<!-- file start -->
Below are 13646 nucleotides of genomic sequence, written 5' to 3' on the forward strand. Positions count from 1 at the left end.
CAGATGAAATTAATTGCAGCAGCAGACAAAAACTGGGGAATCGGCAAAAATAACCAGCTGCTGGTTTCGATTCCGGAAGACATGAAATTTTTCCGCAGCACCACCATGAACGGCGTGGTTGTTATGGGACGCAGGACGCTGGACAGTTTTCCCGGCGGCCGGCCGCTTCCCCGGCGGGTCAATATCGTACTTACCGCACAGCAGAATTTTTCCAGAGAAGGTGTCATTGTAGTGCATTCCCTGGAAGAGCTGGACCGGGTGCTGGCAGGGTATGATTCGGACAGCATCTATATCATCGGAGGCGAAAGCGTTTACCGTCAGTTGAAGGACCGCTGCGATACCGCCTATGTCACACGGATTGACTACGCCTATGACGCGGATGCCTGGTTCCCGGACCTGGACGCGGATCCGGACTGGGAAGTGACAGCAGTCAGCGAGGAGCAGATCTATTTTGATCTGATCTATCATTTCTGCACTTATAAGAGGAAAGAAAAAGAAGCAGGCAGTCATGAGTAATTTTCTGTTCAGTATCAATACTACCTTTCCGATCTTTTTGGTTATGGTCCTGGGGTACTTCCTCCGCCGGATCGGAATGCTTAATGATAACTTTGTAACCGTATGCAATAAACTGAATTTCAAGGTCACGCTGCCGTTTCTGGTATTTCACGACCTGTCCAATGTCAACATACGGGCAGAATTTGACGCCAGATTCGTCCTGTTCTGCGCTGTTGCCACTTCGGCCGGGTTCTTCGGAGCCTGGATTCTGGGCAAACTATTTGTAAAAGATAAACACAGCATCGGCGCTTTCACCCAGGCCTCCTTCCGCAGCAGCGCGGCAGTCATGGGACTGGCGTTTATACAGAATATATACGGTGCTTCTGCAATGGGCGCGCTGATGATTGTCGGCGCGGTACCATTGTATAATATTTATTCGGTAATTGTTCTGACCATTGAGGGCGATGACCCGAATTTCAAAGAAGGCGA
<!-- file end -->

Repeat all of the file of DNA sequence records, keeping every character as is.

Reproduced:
Below are 13646 nucleotides of genomic sequence, written 5' to 3' on the forward strand. Positions count from 1 at the left end.
CAGATGAAATTAATTGCAGCAGCAGACAAAAACTGGGGAATCGGCAAAAATAACCAGCTGCTGGTTTCGATTCCGGAAGACATGAAATTTTTCCGCAGCACCACCATGAACGGCGTGGTTGTTATGGGACGCAGGACGCTGGACAGTTTTCCCGGCGGCCGGCCGCTTCCCCGGCGGGTCAATATCGTACTTACCGCACAGCAGAATTTTTCCAGAGAAGGTGTCATTGTAGTGCATTCCCTGGAAGAGCTGGACCGGGTGCTGGCAGGGTATGATTCGGACAGCATCTATATCATCGGAGGCGAAAGCGTTTACCGTCAGTTGAAGGACCGCTGCGATACCGCCTATGTCACACGGATTGACTACGCCTATGACGCGGATGCCTGGTTCCCGGACCTGGACGCGGATCCGGACTGGGAAGTGACAGCAGTCAGCGAGGAGCAGATCTATTTTGATCTGATCTATCATTTCTGCACTTATAAGAGGAAAGAAAAAGAAGCAGGCAGTCATGAGTAATTTTCTGTTCAGTATCAATACTACCTTTCCGATCTTTTTGGTTATGGTCCTGGGGTACTTCCTCCGCCGGATCGGAATGCTTAATGATAACTTTGTAACCGTATGCAATAAACTGAATTTCAAGGTCACGCTGCCGTTTCTGGTATTTCACGACCTGTCCAATGTCAACATACGGGCAGAATTTGACGCCAGATTCGTCCTGTTCTGCGCTGTTGCCACTTCGGCCGGGTTCTTCGGAGCCTGGATTCTGGGCAAACTATTTGTAAAAGATAAACACAGCATCGGCGCTTTCACCCAGGCCTCCTTCCGCAGCAGCGCGGCAGTCATGGGACTGGCGTTTATACAGAATATATACGGTGCTTCTGCAATGGGCGCGCTGATGATTGTCGGCGCGGTACCATTGTATAATATTTATTCGGTAATTGTTCTGACCATTGAGGGCGATGACCCGAATTTCAAAGAAGGCGA